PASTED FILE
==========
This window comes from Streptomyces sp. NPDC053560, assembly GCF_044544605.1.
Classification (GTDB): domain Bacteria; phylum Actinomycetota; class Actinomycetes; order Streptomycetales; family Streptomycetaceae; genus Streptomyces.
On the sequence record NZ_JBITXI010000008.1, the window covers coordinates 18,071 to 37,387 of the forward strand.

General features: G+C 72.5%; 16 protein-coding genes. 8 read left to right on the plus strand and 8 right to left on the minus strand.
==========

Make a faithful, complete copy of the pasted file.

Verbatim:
This window comes from Streptomyces sp. NPDC053560, assembly GCF_044544605.1.
Classification (GTDB): domain Bacteria; phylum Actinomycetota; class Actinomycetes; order Streptomycetales; family Streptomycetaceae; genus Streptomyces.
On the sequence record NZ_JBITXI010000008.1, the window covers coordinates 18,071 to 37,387 of the forward strand.

General features: G+C 72.5%; 16 protein-coding genes. 8 read left to right on the plus strand and 8 right to left on the minus strand.